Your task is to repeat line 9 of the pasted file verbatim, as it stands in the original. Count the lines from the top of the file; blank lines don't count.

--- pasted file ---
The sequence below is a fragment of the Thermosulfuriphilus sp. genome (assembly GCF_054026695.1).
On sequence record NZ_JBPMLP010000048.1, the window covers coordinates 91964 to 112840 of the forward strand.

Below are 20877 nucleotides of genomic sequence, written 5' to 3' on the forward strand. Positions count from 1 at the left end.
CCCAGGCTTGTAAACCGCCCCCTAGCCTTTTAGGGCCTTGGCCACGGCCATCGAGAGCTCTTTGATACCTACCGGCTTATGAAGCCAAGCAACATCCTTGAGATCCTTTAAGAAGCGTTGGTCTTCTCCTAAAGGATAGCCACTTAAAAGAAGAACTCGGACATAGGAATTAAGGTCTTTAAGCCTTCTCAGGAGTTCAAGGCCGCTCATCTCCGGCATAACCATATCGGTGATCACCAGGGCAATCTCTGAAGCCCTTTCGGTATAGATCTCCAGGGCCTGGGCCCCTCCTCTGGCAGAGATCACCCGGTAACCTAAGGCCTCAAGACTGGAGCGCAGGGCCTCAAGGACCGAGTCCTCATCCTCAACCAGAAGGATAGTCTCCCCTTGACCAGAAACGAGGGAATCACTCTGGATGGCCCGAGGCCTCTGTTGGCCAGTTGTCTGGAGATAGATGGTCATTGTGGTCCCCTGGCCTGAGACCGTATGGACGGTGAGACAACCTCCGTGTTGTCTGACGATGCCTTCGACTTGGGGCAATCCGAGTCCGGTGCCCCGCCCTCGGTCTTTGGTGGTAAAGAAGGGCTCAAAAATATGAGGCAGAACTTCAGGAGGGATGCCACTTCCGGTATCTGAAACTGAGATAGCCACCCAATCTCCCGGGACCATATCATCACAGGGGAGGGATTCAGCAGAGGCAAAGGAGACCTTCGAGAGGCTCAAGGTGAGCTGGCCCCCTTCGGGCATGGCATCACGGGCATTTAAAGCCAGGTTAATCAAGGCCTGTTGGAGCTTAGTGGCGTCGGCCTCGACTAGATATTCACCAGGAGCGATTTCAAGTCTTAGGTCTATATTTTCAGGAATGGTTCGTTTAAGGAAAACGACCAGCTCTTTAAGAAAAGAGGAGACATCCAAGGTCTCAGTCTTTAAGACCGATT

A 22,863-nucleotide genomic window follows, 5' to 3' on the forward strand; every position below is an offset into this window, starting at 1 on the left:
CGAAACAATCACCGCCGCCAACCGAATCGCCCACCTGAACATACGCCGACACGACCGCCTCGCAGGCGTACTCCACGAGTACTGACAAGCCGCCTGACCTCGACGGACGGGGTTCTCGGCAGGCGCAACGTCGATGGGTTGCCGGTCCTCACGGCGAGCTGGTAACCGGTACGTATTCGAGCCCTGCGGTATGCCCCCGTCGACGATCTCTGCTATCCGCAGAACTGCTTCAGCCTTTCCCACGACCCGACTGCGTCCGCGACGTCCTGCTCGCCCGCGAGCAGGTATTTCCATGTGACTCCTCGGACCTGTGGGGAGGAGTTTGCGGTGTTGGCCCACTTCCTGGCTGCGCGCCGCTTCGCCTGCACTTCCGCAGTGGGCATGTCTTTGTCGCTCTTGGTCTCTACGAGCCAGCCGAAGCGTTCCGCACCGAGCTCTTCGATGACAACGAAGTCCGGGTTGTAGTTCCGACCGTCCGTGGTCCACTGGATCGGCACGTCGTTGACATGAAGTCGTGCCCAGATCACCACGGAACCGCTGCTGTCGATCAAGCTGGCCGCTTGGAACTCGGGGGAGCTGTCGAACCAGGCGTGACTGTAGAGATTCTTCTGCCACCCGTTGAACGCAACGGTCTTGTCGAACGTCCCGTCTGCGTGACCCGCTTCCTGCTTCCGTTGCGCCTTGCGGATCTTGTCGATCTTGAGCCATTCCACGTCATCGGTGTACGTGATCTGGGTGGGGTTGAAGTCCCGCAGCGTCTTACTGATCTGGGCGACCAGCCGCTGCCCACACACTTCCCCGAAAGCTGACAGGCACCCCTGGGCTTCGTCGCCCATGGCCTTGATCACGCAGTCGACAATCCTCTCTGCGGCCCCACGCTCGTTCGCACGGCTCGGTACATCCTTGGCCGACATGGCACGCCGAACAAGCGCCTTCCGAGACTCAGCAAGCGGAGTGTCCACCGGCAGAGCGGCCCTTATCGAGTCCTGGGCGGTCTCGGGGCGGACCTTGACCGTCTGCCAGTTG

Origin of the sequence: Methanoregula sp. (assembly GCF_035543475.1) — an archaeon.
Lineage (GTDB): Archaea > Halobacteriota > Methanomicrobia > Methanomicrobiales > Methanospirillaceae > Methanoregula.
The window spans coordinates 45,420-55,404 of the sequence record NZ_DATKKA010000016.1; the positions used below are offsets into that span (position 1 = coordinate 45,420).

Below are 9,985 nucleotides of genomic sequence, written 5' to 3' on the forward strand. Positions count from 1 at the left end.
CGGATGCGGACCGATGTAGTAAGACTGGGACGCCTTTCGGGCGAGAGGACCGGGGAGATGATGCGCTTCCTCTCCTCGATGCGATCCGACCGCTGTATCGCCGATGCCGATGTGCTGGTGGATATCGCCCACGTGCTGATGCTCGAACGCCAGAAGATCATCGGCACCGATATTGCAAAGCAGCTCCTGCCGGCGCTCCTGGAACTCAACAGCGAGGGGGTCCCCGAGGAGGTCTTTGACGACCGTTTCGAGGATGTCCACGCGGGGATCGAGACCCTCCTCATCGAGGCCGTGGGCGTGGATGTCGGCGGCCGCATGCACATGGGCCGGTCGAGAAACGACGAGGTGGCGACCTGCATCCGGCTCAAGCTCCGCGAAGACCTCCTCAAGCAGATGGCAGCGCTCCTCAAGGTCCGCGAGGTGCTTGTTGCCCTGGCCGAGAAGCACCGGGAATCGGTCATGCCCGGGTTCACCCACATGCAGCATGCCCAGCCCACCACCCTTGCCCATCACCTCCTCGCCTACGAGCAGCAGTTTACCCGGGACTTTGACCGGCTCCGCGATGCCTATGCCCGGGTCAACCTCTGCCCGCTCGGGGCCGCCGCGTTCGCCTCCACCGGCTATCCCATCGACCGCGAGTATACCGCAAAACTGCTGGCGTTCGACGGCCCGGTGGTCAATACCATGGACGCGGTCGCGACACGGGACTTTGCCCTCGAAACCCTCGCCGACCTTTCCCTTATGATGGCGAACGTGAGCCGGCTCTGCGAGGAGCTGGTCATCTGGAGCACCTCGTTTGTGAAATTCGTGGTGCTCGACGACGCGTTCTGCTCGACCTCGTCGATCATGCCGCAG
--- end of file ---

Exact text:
The window spans coordinates 45,420-55,404 of the sequence record NZ_DATKKA010000016.1; the positions used below are offsets into that span (position 1 = coordinate 45,420).